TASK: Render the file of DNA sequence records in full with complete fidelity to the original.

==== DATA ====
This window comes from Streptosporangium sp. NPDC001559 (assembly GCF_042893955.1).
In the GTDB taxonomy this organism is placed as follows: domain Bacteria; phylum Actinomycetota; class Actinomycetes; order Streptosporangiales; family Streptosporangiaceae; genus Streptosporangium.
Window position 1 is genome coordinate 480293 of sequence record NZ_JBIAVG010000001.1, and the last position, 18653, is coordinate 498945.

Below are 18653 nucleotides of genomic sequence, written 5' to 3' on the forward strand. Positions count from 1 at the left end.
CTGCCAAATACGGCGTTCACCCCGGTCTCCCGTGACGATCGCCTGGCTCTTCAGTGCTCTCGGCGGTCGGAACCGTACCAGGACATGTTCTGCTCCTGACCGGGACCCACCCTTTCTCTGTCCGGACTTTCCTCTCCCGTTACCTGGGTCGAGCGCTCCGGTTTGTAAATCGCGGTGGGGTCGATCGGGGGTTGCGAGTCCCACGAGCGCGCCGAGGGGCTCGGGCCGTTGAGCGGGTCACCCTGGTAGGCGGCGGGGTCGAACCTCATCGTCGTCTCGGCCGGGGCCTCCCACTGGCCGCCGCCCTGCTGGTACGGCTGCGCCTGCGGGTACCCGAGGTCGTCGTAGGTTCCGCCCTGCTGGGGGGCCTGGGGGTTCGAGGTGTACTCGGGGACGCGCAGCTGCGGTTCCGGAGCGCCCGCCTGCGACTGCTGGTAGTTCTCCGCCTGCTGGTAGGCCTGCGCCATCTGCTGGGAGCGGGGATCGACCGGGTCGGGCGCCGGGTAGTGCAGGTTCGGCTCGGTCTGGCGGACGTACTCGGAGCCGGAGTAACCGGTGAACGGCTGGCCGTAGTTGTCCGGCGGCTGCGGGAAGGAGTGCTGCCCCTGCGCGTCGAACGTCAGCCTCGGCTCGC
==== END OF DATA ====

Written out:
This window comes from Streptosporangium sp. NPDC001559 (assembly GCF_042893955.1).
In the GTDB taxonomy this organism is placed as follows: domain Bacteria; phylum Actinomycetota; class Actinomycetes; order Streptosporangiales; family Streptosporangiaceae; genus Streptosporangium.
Window position 1 is genome coordinate 480293 of sequence record NZ_JBIAVG010000001.1, and the last position, 18653, is coordinate 498945.

Below are 18653 nucleotides of genomic sequence, written 5' to 3' on the forward strand. Positions count from 1 at the left end.
CTGCCAAATACGGCGTTCACCCCGGTCTCCCGTGACGATCGCCTGGCTCTTCAGTGCTCTCGGCGGTCGGAACCGTACCAGGACATGTTCTGCTCCTGACCGGGACCCACCCTTTCTCTGTCCGGACTTTCCTCTCCCGTTACCTGGGTCGAGCGCTCCGGTTTGTAAATCGCGGTGGGGTCGATCGGGGGTTGCGAGTCCCACGAGCGCGCCGAGGGGCTCGGGCCGTTGAGCGGGTCACCCTGGTAGGCGGCGGGGTCGAACCTCATCGTCGTCTCGGCCGGGGCCTCCCACTGGCCGCCGCCCTGCTGGTACGGCTGCGCCTGCGGGTACCCGAGGTCGTCGTAGGTTCCGCCCTGCTGGGGGGCCTGGGGGTTCGAGGTGTACTCGGGGACGCGCAGCTGCGGTTCCGGAGCGCCCGCCTGCGACTGCTGGTAGTTCTCCGCCTGCTGGTAGGCCTGCGCCATCTGCTGGGAGCGGGGATCGACCGGGTCGGGCGCCGGGTAGTGCAGGTTCGGCTCGGTCTGGCGGACGTACTCGGAGCCGGAGTAACCGGTGAACGGCTGGCCGTAGTTGTCCGGCGGCTGCGGGAAGGAGTGCTGCCCCTGCGCGTCGAACGTCAGCCTCGGCTCGC